The advice I'd give to a first-time international traveler is...


So you've booked your first international trip. You've booked your round-trip flight. You've found hotel/Airbnb/hostel accommodations. You have your visa. Maybe you're going solo, or perhaps you're going in a group. Your friends in the group chat can't stop talking about the trip.

You're excited, but yet, you're also terrified. Maybe this is too much, too soon? Perhaps you aren't ready yet? I get it. I wish I could tell you that your first international trip will go entirely without a hitch, that you'll hit the ground running as soon as you land, and that you won't get food poisoning. I can't tell you that -- but I can tell you the experience will change your life. What you make of that experience is up to you. Here are three tips:

1. Being afraid is alright -- and normal
I can't tell you how terrified I was on my first flight out of the country. I worried about my health, whether I could acclimate to a new culture, the plane, not having cell service, being harassed, missing my family, and whether I would mesh well with the people on the trip. Some of these worries are uniquely "American," I can admit. Some are specific to traveling the world as a Black woman. But some were real worries. My advice is to embrace your emotions at all ends of the spectrum, but don't let them consume you or make you feel like you aren't brave enough. You are. 

I've always thought that travel was an exercise in vulnerability. On my trip to Haiti -- which was the second time I'd ever been out of the country, and the first time I flew on an airplane -- most of those fears disappeared. I loved the folks I traveled with. I found myself rarely checking my phone, and my health wasn't an issue. I'm not saying all of your fears go away once you land, but you may think less about them once you arrive. 

2. Flexibility is key/plan for anything
I can't stress this enough. As much as you want to avoid it, missed flights are possible. You may get to your destination and lose your cash. Or your AirBnB suddenly cancels. Or -- God forbid -- you get the dreaded food poisoning. It sucks, but it happens. I try to minimize risks as much as I can by staying prepared. If you're prone to sickness, I recommend keeping Cipro and ginger ale handy. Keep your doctor's phone number on speed dial if you have service. If you don't have service, buy or rent a cheap burner once you arrive.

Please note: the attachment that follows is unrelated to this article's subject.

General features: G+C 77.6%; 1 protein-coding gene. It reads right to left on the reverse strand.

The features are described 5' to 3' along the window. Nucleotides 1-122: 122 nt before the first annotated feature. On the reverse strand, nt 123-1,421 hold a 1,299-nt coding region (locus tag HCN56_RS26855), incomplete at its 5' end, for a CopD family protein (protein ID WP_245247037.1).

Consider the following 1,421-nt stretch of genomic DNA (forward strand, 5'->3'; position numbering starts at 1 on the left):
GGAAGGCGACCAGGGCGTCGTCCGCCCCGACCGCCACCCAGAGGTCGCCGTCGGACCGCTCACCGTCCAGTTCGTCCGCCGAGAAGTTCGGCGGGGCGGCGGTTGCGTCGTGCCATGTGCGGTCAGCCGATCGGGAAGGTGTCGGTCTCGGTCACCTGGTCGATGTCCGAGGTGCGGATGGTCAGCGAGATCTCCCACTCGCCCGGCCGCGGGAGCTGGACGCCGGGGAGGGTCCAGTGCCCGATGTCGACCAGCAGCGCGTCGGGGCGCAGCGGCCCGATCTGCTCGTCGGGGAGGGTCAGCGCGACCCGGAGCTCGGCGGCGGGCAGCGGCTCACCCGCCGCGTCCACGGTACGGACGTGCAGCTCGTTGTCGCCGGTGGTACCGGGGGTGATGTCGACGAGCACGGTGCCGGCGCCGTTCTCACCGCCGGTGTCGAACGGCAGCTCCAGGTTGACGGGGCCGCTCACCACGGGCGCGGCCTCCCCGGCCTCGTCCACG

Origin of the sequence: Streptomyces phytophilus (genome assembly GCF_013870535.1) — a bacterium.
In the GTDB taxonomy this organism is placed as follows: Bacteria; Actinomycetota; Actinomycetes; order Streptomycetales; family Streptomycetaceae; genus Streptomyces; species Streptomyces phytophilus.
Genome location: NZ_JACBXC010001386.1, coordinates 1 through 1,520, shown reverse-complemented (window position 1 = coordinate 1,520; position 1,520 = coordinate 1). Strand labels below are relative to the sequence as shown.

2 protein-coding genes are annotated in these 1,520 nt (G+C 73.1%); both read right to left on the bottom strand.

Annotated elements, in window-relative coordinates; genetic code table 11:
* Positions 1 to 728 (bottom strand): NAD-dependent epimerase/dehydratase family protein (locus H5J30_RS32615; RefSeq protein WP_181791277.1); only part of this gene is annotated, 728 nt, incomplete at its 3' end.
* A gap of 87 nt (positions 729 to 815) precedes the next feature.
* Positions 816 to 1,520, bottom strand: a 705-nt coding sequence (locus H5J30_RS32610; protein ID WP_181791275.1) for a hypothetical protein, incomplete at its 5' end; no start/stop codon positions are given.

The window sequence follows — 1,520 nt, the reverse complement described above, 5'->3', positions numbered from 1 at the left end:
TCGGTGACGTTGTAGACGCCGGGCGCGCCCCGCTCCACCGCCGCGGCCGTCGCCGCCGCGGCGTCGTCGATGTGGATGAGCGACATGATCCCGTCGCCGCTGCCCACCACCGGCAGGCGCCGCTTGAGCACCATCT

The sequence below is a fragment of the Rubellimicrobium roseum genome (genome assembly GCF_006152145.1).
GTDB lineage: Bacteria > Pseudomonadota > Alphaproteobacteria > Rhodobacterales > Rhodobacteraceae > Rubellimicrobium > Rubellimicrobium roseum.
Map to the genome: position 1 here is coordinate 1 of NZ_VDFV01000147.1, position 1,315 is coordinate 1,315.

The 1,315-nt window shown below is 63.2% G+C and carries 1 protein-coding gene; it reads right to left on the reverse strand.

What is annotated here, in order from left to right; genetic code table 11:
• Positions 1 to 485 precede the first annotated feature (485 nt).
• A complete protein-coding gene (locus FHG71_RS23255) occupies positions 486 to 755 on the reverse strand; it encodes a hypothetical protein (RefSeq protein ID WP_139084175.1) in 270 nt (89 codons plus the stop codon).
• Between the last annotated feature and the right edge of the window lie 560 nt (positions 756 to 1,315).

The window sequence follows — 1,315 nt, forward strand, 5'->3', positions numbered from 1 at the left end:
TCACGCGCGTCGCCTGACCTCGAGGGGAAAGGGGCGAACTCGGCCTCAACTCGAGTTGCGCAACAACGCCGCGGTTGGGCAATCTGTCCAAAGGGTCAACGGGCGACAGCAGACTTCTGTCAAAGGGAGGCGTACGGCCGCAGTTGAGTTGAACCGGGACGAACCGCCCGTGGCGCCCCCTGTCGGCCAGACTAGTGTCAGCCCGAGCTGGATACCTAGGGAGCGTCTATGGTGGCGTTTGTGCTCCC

To that point, I always recommend registering for the State Department's STEP program, so the U.S. government is aware you're in the country. Keep your credit cards on you, but always have local currency to catch a cab or pay a tip.

If time is an issue, I recommend signing up for TSA Pre-check or Global Entry to expedite getting in and out of the country. No lines are the best lines!

3. Try new food!
As Americans, we can sometimes be picky about our food. We go with what we know -- and I get it. But you aren't home, and it's alright to step away from what you know and try something you don't. You're in a new place -- don't go to iHop. Or, if you do, have dinner somewhere else.

I'm very guilty of this -- I won't tell ya'll the story of the time I flew nearly 30 hours to Malaysia and ate at Red Lobster. But the point of traveling is to get out of your comfort zone. Try something different! Ask the locals what they recommend -- folks are usually more than happy to tell you where and where not to grab a bite. People worldwide can bond over food. Ask the front desk/AirBnB host/hostel host what the best restaurants are in the area. I'm a huge bruncher, so in Cape Town, I made sure to hit a restaurant that had an authentic South African brunch. In Cuba, one of the first meals I had was at a hole-in-the-wall spot that served ropa vieja, and I immediately fell in love. You can eat American food in the States. Try something new!

Here's to a great trip!